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Sustainability News

Sustainability Connect News

August 1, 2016

Tiny House

The Stardust Center for Affordable Homes & the Family is offering grants to Master of Sustainability Solutions (MSUS) students who participate in MSUS Culminating Experience projects that focus on affordable housing and community well-being. Starting in Fall of 2016, applications for the $1,500 (per student/per semester) grants will be open.

The Stardust grants are part of the wider effort, as ASU’s Director of the Julie Anne Wrigley Global Institute of Sustainability Dr. Rob Melnick said, to “make MSUS applied projects the most amazing experience possible for every MSUS student.” For their part, grant winners must provide project proposals that focus on affordable housing and the family.

Currently there are two sustainable housing projects in development that qualify for the grants. A Tiny House project in Ketchum, Idaho led by Dr. Scott Cloutier of the ASU School of Sustainability (SOS), and a Tiny House Project in Tempe, AZ fostered by the city’s Development Services Director David Nakagawara, Dr. Scott Shrake the program director of the Ira A. Fulton School of Engineering’s (FSE) Engineering Projects in Community Service (EPICS), and Paul Prosser, SOS’s Graduate Learning Projects Program Manager.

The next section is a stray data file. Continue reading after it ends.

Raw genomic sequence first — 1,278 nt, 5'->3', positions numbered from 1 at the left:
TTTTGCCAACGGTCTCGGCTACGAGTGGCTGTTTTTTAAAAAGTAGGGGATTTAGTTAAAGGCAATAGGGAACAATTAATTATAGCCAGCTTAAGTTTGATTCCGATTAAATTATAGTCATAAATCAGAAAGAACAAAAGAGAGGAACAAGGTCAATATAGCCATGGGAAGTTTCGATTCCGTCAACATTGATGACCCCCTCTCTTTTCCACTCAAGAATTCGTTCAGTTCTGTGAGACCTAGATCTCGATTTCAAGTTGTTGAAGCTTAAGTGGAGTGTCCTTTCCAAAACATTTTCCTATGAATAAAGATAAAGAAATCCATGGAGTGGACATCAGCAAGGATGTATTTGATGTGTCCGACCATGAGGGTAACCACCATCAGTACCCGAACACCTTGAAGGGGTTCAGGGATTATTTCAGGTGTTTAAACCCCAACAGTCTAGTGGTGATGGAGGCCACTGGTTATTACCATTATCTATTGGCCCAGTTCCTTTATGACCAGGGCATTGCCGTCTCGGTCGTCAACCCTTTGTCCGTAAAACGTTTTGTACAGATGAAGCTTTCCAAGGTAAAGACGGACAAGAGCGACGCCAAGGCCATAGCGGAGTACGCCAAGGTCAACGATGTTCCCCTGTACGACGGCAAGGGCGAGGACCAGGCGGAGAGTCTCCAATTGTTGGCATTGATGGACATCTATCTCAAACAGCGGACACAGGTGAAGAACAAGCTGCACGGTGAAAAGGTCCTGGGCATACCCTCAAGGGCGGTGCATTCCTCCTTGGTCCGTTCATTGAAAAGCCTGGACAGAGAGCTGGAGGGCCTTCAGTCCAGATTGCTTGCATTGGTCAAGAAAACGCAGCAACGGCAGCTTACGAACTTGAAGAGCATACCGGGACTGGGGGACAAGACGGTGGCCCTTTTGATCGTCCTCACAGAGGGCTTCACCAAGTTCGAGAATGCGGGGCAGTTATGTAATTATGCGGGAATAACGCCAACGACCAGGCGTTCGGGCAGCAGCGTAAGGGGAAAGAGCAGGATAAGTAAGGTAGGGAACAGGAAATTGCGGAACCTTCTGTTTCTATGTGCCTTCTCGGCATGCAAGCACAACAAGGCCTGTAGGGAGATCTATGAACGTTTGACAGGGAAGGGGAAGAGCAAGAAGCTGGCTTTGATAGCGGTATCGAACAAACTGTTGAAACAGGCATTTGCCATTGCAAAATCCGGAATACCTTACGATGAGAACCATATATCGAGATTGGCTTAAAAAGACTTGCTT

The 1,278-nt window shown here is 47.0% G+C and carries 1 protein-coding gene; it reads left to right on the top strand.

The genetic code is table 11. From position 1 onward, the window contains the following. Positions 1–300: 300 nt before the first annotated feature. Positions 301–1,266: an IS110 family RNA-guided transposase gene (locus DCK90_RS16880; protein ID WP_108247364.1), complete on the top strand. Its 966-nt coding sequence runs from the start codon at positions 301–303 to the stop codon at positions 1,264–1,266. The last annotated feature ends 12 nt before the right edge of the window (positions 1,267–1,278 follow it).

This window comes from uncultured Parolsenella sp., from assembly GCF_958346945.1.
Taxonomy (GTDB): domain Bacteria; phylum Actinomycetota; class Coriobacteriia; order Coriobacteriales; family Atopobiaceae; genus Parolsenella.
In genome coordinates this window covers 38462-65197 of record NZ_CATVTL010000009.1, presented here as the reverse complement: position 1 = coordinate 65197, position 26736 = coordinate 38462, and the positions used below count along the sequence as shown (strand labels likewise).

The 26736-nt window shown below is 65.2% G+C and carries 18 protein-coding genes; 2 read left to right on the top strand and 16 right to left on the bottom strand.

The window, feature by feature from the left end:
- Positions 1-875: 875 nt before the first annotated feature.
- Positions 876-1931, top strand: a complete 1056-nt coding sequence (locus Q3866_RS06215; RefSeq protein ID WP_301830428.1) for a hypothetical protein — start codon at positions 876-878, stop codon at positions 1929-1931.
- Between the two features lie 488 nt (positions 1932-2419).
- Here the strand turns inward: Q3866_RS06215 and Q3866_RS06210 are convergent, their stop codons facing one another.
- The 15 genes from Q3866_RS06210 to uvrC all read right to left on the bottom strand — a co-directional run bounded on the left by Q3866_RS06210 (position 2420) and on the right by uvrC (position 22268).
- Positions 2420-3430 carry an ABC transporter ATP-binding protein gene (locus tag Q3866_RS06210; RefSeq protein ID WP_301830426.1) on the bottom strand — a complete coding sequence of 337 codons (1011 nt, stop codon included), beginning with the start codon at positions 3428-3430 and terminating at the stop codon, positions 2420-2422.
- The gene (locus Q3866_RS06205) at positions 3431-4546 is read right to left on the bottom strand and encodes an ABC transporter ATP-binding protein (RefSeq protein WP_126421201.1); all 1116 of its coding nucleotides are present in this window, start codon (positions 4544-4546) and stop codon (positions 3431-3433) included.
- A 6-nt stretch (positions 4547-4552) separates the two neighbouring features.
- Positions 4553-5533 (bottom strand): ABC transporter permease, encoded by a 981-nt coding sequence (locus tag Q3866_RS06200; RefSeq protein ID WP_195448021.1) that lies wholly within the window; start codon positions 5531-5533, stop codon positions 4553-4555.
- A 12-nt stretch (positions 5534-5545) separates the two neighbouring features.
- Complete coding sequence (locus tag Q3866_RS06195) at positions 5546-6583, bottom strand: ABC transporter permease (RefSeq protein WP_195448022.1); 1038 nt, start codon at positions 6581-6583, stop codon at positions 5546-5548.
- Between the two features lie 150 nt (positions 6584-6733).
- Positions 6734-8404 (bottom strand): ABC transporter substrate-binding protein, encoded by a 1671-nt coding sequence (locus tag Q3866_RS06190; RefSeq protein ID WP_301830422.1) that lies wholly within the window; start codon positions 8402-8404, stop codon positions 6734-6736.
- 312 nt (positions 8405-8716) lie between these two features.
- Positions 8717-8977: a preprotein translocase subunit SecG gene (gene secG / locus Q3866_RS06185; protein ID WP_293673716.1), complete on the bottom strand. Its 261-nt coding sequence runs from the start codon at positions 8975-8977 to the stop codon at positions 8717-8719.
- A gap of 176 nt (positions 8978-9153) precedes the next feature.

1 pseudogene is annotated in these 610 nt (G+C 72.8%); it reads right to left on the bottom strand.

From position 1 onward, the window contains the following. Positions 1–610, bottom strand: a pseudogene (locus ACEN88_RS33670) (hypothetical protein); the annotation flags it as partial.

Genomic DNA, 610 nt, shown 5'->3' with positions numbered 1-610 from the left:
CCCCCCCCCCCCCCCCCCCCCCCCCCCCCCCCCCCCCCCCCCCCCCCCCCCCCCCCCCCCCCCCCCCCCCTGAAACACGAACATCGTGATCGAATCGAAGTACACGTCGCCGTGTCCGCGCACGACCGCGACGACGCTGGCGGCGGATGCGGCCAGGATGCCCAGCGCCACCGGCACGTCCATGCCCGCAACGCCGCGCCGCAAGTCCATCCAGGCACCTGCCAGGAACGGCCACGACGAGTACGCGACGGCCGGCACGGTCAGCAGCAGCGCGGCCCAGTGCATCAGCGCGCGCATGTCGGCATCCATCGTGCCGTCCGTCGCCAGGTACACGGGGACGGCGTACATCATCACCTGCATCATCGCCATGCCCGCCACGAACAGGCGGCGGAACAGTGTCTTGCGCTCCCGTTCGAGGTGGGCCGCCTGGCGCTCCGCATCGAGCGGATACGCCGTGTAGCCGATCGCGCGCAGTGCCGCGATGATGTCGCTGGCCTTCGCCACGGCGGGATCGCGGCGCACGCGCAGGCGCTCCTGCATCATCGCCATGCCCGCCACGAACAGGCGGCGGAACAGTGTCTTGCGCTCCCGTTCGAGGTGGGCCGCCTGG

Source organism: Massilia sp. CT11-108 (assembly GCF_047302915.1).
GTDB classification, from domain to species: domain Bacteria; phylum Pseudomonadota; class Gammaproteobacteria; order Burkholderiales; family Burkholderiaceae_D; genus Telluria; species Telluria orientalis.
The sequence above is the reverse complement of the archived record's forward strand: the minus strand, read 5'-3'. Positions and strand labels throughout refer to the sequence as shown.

Most low cost housing in central Tempe is situated around the ASU campus and dominated by student occupancy, with limited options for small low-income families or couples who want to live in the city close to public transportation and other amenities. Conversely, in Ketchum, Idaho, land values have been driven up by wealthy citizens desiring second homes in the area, making it challenging to find affordable housing for low-income full-time residents. A tiny house development is a potential solution in both locations. Small, low-cost, low-maintenance homes for low-income residents, sharing amenities and living cooperatively, could provide housing that is affordable to over burdened earners, and increase community cohesion and interaction.

City staff are meeting with ASU faculty and staff, EVIT faculty and other interested parties to create a more defined project prospectus. Interested MSUS student participants can expect to work with architecture, landscape architecture, construction engineering and East Valley Institute of Technology students, as well as City of Tempe staff, to bring this project to fruition.